I Write BooksI' m writing books
For how long do I keep my work? I' ve been working on and creating one for years, but I have so many different reading suggestions. Will I continue to post the latest one?
It took many great novels many years to complete. Authors are learning to type, so it's good that you keep working on this one. You never have to do anything with it if you never end it, do you? When it is never done, you don't have to bother to offer it to an impartial individual to criticize it, or when you do, well, you can dismiss these remarks because it really wasn't done, so they don't judge the definitive FINALE release of the work.
That kind of attitude will stop you from getting better as a novelist. But if all it's about is writing a textbook, and you don't want anyone to ever do it, there's no need to stop working on it as long as it makes you smile. But if you want your work to be widely shared, it may be necessary to make important choices.
Someone who is frightened by the thought of reading this particular volume will see why it frightens you. When you think the reasons are because the work is not good enough or too good or too private, then do something better or less private and let this piece of paper remain for a while. Anyway, I wager you learnt a great deal about yourself and your typing by getting this far.
Writings, like works of artwork, are never complete. Authors are often in jeopardy of making their otherwise passionate and inspirational puzzles muddy. You can end up with a weakly brownish-green Frankstein Monsters by continually disrupting the word stream of an earlier design, by inserting "new and improved" words that may, but often do not match the remainder.
You can also tatter the history itself, the "paper" on which you paint your words, by reworking it. There are many folks I know working on a script they've been working on since the 4th class. I don't know when you began, but it seems that year four is a very frequent year to begin a novel, especially fanciful or sci-fi.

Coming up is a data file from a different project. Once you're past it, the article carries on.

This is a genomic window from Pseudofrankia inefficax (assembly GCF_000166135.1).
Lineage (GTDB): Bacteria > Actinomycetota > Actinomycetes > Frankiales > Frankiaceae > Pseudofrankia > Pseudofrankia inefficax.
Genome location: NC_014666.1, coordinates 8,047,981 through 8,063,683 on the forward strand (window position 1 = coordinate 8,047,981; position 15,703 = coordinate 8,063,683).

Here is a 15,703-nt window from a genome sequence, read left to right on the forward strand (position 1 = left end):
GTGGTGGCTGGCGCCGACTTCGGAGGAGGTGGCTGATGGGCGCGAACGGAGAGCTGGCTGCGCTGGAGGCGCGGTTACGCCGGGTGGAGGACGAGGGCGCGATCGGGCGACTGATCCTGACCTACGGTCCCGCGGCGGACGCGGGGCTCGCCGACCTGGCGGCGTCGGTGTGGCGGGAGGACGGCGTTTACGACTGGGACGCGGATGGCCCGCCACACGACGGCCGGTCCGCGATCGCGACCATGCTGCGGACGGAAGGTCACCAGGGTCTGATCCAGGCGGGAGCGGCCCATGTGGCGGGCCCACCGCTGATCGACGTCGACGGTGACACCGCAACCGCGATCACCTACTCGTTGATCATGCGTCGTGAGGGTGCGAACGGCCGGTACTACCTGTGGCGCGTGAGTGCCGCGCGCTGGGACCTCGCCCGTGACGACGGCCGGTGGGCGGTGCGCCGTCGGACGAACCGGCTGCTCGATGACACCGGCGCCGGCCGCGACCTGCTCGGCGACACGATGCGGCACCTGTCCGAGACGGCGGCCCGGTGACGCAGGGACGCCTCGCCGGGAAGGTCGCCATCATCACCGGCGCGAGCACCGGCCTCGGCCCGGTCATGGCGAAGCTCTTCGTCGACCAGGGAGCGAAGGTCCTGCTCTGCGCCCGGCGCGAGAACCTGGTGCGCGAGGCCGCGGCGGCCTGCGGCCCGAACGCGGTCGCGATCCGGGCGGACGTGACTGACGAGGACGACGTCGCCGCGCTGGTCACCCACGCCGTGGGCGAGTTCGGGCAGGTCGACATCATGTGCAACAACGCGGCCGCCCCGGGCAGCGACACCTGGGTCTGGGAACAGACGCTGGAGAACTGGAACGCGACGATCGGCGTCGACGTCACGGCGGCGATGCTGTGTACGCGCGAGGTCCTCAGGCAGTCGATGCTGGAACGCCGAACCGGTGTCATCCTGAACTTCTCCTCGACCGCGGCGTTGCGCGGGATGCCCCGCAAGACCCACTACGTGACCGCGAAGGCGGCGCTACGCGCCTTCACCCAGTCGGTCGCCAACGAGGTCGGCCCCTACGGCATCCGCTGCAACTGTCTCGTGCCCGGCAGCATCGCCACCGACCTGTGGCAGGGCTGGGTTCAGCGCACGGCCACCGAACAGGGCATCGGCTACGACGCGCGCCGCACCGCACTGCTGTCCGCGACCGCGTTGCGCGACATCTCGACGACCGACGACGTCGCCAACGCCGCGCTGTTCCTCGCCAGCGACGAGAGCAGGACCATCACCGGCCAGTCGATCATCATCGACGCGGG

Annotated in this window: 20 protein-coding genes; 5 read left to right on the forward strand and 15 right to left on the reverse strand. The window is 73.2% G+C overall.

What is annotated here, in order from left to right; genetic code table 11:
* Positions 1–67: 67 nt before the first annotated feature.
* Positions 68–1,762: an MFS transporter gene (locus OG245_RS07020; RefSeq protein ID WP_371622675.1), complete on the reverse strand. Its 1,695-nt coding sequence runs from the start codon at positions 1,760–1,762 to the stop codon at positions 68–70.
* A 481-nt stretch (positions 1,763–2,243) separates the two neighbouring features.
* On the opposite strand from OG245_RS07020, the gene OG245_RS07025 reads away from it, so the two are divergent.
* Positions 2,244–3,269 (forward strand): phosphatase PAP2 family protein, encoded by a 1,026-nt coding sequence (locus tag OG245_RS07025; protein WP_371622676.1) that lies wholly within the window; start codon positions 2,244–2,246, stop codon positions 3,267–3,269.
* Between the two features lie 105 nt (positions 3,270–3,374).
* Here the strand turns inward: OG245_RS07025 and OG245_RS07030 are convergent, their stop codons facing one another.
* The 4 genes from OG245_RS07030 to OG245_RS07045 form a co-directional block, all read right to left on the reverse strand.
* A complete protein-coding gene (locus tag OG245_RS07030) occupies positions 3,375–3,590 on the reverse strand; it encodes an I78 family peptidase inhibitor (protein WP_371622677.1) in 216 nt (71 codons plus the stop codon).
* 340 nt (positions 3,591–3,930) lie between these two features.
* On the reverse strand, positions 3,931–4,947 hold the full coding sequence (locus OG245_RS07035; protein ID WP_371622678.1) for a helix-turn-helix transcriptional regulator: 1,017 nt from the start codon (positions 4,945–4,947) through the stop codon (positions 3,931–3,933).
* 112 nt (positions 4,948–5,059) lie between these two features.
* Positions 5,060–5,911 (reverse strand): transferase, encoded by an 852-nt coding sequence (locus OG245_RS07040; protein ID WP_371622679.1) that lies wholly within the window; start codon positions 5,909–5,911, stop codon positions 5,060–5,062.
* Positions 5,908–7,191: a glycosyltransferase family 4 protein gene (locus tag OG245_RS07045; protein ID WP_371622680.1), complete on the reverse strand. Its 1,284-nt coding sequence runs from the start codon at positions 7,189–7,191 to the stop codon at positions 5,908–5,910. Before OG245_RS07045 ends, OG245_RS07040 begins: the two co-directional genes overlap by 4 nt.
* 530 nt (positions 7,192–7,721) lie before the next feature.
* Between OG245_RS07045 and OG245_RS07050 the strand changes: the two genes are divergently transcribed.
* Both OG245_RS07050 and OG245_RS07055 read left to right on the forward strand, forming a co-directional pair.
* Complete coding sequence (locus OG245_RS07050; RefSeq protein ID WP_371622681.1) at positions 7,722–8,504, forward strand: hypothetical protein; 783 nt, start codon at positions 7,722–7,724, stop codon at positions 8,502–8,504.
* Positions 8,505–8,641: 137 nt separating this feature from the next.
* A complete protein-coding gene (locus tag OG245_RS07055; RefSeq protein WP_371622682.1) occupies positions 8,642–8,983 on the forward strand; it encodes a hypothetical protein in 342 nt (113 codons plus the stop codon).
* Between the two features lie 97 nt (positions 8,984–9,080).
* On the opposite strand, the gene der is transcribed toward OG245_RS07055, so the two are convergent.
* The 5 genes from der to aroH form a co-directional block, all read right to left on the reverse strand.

If this is the case, such a textbook could not be representing you as the writer you are today. You' ve been growing a little since you began this work. Perhaps you are fighting because although the underlying concept is convincing and emotive to you, it no longer reflects the issues and the realities that were important to you as a youngster.
But for me as an author and not as a readership, I would rather investigate other personalities in other settings. There is a big discrepancy between opening a textbook for easy reading before bed and computer reading and researching the people, situation and problems that really interest me right now.
So if you've never completed a whole thing from beginning to end, I strongly suggest that you finish something. This can be this one, or it can be a little piece of history or a little piece of lightning. To learn how to finish a storyline and what to do with it when you have the first design is crucial.
Unless you've learned how to finish a storyline, you won't be able to figure out what to do while you're making a first sketch to make a storyline really glit. When I say a full history, I mean I'm totally done. No loopholes, the protagonists have all objectives and either realise those objectives or either collapse and find another result to survive with (or die!), the beginning combines satisfactorily with the end, the fiction is flowing well, you have no typing errors, and you see the narrative as one.
All of the tales you create will not be a success. However, keep in mindfulness that writers are usually the poorest judge in their own writings. So don't throw away a tale you want to see one day without throwing a couple of outside eyelets on it. Continue with your letter.